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How To Travel With Kids In Belfast

03/21/2016 04:14 EDT | Updated 03/22/2017 05:12 EDT
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Donegal Square and the Belfast City Hall, the civic building of the Belfast City Council.

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Visitors can leave messages of encouragement for peace on the Peace Wall in Belfast.

The trick to travelling with kids when you want to absorb the history and culture could be making sure they think they are just having fun. Finding educational ways to explore in Northern Ireland happens easily in Belfast, Northern Ireland with its historical tales of woe behind but the architectural evidence still a living art history in the streets. For instance, there is the super snazzy story of the building of the unsinkable ship, Titanic, and its museum. Every meal in the pubs comes with craic ( people's banter) that always has a tinge of blarney and dose of politics. And the sheep speckled countryside has a fair share of castles and Game of Thrones sets to tour on day trips.

Here are a few tips:

If you drive up from Dublin, you will barely notice that you have crossed into Northern Ireland until you have to pay for something. In the south they use Euros but in the North the currency is of the Queen in Pounds Sterling. Most places will happily take either but a credit card is the easiest way to have all that math handled for you.

Belfast is a walkable city and there are self catered apartments as well as B and B's that serve up full breakfasts This will save you time and money in the long run and contribute to that sense of home while abroad. On Discover Northern Ireland (my hosts) there are listings of certified accommodation that will serve every family's need.

Eat lunch or early dinner in the now smoke-free pubs like The Crown Bar and find hearty, traditional food for a few bucks. Kids will be confused to see items things like "bangers and champs" on the menu but pleased to learn it is a simple dish of grilled sausage and mashed potatoes with gravy. Order sharing platters and save a few dollars and prevent over ordering because they don't even have take out containers, it is that uncommon a habit here. It is fun to dine in a "snug" which is a cozy private cubicle and with the added benefit of being a containment stall for toddler.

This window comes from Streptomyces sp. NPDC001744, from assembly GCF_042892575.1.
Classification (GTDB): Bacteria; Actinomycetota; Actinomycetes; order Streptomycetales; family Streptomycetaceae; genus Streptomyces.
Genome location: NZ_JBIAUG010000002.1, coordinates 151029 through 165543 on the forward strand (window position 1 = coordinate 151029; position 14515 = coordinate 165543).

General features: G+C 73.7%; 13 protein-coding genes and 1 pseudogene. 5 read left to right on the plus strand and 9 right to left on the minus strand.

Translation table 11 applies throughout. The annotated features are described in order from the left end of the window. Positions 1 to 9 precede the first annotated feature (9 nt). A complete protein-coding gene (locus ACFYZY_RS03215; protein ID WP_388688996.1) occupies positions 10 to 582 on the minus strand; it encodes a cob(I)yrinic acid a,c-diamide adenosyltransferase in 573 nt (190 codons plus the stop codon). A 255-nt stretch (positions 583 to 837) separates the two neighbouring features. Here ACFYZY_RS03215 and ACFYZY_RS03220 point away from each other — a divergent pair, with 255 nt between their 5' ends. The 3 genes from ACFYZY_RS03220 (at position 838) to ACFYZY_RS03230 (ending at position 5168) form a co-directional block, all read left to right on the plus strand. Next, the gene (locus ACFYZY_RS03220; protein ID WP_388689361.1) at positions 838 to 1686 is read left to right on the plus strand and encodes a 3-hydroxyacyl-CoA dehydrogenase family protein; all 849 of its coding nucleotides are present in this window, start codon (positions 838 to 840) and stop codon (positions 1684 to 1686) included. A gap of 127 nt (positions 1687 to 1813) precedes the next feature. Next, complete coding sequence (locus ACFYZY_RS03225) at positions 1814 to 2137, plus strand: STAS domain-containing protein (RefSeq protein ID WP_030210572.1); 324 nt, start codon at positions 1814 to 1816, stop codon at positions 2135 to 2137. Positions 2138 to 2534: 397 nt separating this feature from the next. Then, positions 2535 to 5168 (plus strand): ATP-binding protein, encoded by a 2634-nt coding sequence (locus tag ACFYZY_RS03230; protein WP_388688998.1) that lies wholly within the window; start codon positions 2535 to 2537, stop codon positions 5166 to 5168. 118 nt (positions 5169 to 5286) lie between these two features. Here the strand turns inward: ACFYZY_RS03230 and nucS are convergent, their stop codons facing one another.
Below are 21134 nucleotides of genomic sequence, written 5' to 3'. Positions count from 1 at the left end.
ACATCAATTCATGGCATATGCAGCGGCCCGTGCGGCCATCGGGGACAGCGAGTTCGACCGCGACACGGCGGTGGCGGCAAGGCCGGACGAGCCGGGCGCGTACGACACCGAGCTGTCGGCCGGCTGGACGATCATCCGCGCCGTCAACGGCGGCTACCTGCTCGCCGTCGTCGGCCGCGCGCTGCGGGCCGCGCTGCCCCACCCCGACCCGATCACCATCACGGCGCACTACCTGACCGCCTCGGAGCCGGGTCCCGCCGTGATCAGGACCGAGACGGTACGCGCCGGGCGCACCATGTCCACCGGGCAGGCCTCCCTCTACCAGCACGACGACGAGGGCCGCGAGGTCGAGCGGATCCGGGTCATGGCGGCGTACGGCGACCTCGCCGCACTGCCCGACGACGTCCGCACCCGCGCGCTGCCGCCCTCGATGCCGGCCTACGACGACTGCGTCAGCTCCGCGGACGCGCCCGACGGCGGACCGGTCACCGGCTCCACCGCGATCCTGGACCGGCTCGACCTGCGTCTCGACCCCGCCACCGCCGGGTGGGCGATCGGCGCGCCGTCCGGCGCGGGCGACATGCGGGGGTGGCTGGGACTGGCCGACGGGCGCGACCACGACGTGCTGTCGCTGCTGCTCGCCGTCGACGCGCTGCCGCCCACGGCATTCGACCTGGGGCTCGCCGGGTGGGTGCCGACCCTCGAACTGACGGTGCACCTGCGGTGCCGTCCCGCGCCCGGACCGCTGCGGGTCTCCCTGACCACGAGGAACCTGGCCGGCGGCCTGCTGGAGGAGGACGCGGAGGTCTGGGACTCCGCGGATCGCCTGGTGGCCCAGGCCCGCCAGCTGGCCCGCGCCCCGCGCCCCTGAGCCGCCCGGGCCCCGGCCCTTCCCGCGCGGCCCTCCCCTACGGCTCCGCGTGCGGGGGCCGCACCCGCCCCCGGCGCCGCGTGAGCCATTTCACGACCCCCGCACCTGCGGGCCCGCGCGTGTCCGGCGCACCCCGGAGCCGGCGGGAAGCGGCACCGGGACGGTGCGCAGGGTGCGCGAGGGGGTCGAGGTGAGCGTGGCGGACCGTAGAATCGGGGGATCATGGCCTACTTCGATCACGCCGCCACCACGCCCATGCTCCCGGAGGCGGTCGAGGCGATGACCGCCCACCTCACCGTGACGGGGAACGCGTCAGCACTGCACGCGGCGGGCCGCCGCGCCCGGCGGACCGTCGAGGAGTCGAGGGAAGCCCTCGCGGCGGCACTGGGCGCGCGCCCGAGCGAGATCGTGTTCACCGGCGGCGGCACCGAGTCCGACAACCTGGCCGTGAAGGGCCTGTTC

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Don't miss the Titanic Museum They like to tell you all about how she was build here but the sinking was the fault of a Canadian iceberg and an English captain. The interactivity of this spot is cool for everyone from ages 3 to 100. There are loads of words to read on walls festooned with artifacts, of course, but also buttons to push and light up engaging videos as well as experiential exhibits. There is a ride to get on (sit in the front seat) and be lowered into the bowel of the ship where a 14 year old boy's Irish voice will explain what it was like to be a ship builder during the Industrial Revolution plus a 3D film that takes a virtual elevator ride through the core of the ship (stand in the exact middle of the corral for the best sensation) but the sleeper hit exhibit is the walkway containing a film that looks as if you are watching the sea from the bow of the Titanic herself (a la Kate Winslet).Many will walk right on by with a glance but you will hold onto the rail because you now know that it vibrates like the waves of the ocean for full effect.

And speaking of full effect, take a Black Cab tour of town with the likes of Billy Scott. He will orate the entire history and drive you 'round personally telling tales (and fibs to make you laugh so watch if there is a twinkle in the eye...) and vast amounts of history, architecture and legislature. Billy is one of those boyish men who seems to know everyone or is so comfortable around town that everyone is willing to play along. But he did not know about the waving handrail at the museum until I told him and I bet my black beer he will be telling everyone from now on.

Belfast itself embraces a wonderful story of conflict turned to tolerance well on its way to acceptance of difference. The Peace Wall is a great example It is a lesson every child as they grow to understand how safe and lucky they are to live in Canada.

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